Agreement between the ventilated capsule and the KuduSmart® device for measuring sweating responses to passive heat stress and exercise


Nicholas Ravanelli

Douglas Newhouse

Fergus Foster

Aaron R. Caldwell


December 13, 2022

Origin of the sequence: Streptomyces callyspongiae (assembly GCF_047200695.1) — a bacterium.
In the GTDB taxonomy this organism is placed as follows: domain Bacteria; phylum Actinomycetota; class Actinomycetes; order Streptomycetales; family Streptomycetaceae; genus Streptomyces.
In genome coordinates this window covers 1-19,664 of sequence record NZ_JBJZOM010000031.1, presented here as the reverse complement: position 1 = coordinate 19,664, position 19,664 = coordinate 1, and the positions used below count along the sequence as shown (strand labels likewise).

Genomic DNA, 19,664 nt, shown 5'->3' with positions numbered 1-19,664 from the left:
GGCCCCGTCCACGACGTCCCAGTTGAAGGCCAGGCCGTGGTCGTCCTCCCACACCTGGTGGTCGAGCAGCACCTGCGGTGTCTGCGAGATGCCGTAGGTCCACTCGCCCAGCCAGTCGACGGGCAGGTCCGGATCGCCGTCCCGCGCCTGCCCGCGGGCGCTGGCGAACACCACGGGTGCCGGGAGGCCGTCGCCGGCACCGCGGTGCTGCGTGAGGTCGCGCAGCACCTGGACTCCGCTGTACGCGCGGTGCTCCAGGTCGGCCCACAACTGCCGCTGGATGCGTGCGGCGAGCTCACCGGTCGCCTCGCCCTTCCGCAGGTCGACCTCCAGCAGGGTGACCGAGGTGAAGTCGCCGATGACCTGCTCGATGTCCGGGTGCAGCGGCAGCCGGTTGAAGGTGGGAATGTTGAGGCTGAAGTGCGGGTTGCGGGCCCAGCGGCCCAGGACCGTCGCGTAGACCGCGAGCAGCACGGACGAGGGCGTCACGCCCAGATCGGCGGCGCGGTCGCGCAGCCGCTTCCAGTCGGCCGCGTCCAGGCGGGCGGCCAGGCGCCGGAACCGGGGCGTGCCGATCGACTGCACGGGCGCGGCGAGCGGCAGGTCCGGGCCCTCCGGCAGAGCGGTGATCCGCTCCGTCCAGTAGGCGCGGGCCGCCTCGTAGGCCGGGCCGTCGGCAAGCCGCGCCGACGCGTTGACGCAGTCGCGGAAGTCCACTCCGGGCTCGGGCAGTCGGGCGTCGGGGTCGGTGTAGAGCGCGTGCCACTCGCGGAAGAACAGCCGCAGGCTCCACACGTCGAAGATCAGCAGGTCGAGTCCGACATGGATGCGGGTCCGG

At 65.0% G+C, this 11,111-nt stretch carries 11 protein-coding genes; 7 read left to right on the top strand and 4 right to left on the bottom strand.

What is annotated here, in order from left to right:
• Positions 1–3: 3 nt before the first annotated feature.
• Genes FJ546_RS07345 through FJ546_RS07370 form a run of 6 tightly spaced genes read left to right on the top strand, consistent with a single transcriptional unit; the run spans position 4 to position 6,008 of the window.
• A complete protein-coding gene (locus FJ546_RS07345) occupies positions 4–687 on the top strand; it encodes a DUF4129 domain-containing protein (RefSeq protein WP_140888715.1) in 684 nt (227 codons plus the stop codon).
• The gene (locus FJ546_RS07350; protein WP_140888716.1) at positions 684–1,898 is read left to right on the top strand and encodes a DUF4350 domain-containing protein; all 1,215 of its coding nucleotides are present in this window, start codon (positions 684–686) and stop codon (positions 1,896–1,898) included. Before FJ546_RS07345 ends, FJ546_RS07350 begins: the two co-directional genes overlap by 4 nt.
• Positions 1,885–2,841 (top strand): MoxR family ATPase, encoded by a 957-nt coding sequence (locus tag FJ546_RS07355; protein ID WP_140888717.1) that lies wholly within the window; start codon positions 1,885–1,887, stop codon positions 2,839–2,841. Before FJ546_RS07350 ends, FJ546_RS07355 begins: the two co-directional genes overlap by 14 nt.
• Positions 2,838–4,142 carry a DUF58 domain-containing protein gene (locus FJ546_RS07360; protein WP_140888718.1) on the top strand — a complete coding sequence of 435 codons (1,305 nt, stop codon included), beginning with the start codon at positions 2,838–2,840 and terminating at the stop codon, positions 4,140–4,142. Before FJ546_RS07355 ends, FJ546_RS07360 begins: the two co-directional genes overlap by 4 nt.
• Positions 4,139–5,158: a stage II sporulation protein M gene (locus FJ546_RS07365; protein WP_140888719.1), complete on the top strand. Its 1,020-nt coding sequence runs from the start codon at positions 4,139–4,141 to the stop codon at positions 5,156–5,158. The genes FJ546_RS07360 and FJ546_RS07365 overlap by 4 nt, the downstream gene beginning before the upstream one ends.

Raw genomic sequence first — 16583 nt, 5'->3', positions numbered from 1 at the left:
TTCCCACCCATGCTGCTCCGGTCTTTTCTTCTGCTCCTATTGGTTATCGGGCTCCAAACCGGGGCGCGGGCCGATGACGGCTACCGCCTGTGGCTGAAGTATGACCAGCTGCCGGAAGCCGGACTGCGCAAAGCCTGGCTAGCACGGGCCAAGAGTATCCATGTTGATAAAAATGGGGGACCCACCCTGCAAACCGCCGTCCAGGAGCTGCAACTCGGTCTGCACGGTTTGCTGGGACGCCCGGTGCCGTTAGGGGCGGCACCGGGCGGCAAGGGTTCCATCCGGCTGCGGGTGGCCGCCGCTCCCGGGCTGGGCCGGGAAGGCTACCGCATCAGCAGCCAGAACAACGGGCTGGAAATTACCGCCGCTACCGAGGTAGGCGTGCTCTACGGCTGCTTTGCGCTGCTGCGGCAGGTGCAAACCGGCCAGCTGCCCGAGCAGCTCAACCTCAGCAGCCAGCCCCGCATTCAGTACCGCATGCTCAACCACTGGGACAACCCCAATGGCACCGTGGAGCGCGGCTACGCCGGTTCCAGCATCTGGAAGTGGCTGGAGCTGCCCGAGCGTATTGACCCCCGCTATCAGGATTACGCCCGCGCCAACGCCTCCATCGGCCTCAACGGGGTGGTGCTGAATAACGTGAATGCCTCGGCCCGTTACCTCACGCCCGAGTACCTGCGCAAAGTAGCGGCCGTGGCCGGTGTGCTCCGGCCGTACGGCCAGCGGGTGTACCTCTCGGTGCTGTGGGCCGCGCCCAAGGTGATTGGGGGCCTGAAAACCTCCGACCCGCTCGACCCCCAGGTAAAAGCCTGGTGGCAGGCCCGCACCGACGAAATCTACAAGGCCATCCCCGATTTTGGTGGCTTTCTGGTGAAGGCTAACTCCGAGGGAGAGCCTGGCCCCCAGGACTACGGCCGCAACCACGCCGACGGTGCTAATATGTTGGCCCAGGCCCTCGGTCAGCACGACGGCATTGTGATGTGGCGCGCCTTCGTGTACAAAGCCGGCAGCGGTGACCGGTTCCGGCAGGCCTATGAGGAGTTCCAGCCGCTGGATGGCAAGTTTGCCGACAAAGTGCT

The present study assessed agreement between the KuduSmart® device and the ventilated capsule (VC) technique for measuring: i) minute-averaged local sweat rate (LSR); ii) sweating onset; iii) thermosensitivity; and iv) steady-state LSR, during passive heat stress and exercise. On two separate occasions for each heat stress intervention, participants were either passively heated by recirculating hot water (49°C) through a tube-lined garment until rectal temperature increased 1°C over baseline (n=8), or walked on a treadmill for 60 minutes at a fixed rate of heat production (n=9). LSR of the forearm was concurrently measured with a VC and the KuduSmart® device secured within ∼2 cm. Mean body temperature was calculated as the weighted average between rectal (80%) and mean skin (20%) temperature. Using a ratio scale Bland-Altman analysis with the VC as the reference, the KuduSmart® device demonstrated systematic bias for minute-averaged LSR (1.19 [1.09, 1.28]) and steady-state LSR (1.16 [1.09,1.23]), however no bias for thermosensitivity (1.08 [1.00, 1.16]) or sweating onset (1.00 [1.00, 1.00]). Although poor agreement was observed for minute-averaged LSR (CV = 43.3%), more than 73% of all observations with the KuduSmart® device (n=2795) were within an absolute error of < 0.2 mg/cm 2 /min to the VC. The KuduSmart® device demonstrated acceptable agreement for steady-state LSR (CV = 19.5%) and thermosensitivity (CV = 21.7%), and almost perfect agreement for sweating onset (CV = 0.14%). Collectively, the KuduSmart® device may be a satisfactory in-field solution for assessing the sweating response to heat stress.